1 Month, 5 Days, 23 Hours, 48 Minutes and Some Assorted Seconds

And so it begins! I’ve downloaded a countdown app and set the date to August 21st at 2:46:22 pm. This first week was mostly investigating logistics for my trip in August and conducting preliminary research on solar eclipses. I am planning on watching the eclipse in Charleston, South Carolina. Already a popular tourist destination, the eclipse has created a surge in popularity for the days surrounding August 21st so finding a hotel room was the first challenge. I’ve decided to drive down, despite the distance, because having mobility on the day of the actual eclipse will be super important. The quality of the viewing will highly depend on weather conditions at your location so the ability to drive to a less cloudy location on the day of the eclipse will be invaluable. My goals for the upcoming week are to make contact with people in the astronomical community in Charleston to set up interviews and get intel on where people are planning on watching the eclipse on the ground. I will be traveling down to Charleston on the 19th and returning on the 22nd so those days will have to be pretty packed.

On the research front I’ve had one interview so far with Justin Bartels, an astronomy expert from the Science Museum of Virginia who answered my questions about watching eclipses, their historical importance, his personal experiences and how best to explain the science to someone who may not know much about eclipses or astronomy in general. I am working on setting up some more interviews in the coming weeks to gather more information. One of the coolest things I learned from my interview with Justin is that in 1919 a solar eclipse actually helped scientists prove the general theory of relativity. I’m excited for where this will go next.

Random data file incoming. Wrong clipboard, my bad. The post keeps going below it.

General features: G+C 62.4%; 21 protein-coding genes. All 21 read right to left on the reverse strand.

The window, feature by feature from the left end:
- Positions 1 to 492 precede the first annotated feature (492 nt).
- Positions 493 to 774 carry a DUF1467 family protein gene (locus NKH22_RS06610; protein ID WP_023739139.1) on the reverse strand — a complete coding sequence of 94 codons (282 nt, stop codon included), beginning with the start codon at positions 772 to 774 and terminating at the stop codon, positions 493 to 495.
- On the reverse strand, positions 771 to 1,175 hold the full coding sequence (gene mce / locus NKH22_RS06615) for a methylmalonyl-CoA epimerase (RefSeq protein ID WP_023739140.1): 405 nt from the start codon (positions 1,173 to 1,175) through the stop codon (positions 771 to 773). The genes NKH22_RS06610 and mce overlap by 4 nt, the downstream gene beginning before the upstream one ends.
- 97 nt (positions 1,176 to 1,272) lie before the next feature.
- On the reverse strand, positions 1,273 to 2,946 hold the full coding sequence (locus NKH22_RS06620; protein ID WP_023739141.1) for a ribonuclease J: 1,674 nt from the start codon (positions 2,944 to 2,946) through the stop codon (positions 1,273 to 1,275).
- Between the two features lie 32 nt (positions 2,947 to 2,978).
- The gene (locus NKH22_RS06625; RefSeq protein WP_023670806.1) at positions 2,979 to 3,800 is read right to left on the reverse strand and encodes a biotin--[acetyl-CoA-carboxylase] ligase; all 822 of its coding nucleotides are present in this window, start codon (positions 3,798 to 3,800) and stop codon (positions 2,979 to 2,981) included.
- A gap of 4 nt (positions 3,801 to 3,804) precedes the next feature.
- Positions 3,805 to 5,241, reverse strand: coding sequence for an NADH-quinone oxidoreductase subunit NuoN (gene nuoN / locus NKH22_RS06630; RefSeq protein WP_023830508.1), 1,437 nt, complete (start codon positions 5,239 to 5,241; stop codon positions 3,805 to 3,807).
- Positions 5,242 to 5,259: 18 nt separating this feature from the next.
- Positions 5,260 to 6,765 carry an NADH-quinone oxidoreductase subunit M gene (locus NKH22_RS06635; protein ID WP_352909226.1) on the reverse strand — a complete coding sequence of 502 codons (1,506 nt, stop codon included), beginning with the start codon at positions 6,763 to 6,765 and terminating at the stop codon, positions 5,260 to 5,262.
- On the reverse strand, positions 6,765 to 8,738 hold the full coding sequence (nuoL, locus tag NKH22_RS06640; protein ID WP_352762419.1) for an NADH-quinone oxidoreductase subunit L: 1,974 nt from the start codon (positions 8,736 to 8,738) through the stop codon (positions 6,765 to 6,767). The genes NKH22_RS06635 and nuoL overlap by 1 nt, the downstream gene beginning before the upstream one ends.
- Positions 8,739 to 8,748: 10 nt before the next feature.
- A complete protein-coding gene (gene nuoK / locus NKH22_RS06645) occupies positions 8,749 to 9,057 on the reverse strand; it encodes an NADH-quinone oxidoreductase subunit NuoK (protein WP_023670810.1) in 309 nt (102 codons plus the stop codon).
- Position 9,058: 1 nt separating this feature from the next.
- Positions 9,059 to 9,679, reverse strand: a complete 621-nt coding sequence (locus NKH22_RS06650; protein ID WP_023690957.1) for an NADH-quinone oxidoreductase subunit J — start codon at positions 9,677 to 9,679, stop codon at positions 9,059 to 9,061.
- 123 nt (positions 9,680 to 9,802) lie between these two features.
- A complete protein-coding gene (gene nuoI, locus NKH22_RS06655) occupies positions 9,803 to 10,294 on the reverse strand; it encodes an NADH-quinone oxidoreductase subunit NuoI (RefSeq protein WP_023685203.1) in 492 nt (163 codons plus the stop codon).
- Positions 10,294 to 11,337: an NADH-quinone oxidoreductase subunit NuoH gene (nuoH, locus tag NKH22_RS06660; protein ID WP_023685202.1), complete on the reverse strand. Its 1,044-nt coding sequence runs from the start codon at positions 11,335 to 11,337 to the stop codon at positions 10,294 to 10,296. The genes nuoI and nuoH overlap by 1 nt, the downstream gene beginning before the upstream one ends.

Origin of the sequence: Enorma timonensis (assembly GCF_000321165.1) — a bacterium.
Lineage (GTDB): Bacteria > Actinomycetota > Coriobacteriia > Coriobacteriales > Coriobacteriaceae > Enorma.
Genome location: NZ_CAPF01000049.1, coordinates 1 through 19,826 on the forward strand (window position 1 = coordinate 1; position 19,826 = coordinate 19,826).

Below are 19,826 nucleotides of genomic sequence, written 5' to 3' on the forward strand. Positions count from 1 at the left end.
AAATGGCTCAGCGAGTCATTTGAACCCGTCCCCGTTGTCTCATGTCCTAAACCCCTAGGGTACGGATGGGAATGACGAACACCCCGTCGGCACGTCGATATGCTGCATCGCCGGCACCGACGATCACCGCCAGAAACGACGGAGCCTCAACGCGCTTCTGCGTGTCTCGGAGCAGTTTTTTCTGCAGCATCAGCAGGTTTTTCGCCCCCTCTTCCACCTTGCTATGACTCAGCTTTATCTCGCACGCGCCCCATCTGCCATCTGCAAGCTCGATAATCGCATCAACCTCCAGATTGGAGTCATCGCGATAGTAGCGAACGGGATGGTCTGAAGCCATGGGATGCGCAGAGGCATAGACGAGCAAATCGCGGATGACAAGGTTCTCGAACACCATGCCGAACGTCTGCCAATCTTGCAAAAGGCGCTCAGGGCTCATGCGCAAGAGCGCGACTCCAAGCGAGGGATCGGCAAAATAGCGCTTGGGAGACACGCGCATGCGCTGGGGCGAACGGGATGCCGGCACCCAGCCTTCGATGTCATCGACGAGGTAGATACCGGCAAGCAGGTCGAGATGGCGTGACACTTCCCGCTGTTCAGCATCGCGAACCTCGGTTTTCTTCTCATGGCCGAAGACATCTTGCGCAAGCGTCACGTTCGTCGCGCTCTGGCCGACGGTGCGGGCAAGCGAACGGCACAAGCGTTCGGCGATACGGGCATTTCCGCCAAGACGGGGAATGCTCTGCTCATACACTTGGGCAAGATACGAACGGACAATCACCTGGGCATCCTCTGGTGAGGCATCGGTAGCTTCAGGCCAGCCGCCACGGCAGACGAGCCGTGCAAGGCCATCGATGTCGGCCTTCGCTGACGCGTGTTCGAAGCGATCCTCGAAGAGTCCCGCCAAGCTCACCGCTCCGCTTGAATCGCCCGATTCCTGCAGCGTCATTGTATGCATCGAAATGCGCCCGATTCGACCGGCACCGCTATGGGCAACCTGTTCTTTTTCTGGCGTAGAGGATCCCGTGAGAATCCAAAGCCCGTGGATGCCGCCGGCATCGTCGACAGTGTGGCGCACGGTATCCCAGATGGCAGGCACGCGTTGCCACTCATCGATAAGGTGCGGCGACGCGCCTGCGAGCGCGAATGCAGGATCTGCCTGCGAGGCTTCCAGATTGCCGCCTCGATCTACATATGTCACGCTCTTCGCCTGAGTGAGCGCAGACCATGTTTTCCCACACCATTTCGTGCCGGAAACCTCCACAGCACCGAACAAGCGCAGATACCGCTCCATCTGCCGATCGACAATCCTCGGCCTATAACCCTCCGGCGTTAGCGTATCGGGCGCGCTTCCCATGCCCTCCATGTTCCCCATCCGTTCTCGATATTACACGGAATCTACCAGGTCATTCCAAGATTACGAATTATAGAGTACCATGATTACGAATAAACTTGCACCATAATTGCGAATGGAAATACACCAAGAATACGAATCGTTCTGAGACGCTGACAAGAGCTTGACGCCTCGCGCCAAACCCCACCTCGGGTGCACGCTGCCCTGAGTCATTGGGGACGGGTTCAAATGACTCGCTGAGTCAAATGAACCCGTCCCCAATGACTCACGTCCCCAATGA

The final product of my research will be published online. I’ve been working with Richmond’s Community Idea Station and I think there might be a venue for publication on their Science Matters website, which will be exciting. I’ve given some thought to the format of my story and decided to write two. The first will be straightforward, informational science communication, addressing the event, what it is, how and where to watch it, etc. For the second, I’d like to produce a story map, covering some of the same elements as the first story, but in greater depth and with a more multi media approach. This second story will also document my own travels down to South Carolina and back again.

(Read more about story maps here. They offer a really cool platform for digital storytelling.)

Comments

  1. cjhiggins01 says:

    Awesome! I love your idea for informally communicating science with a multimedia approach. I am working at the Science Museum of Virginia this summer and I think it’s great that you got a perspective from one of their educators. I also appreciate that you are creating a product that potentially offers multiple ways to know, learn, and understand what the eclipse is. What are your thoughts on utilizing other platforms like podcasts (StarTalk with Neil Degrasse Tyson is what comes to mind) or video (Cosmos, Bill Nye) through a journalistic lens?

  2. carolina says:

    Hey Sarah,
    What a cool, creative idea for a project! Are you planning one of these stories before the eclipse occurs and one afterward? Also, did you have to get special glasses of some sort to view the eclipse without damaging your eyes, or are you just wearing sunglasses? Can’t wait to hear more, and I’m particularly excited to view the story map!

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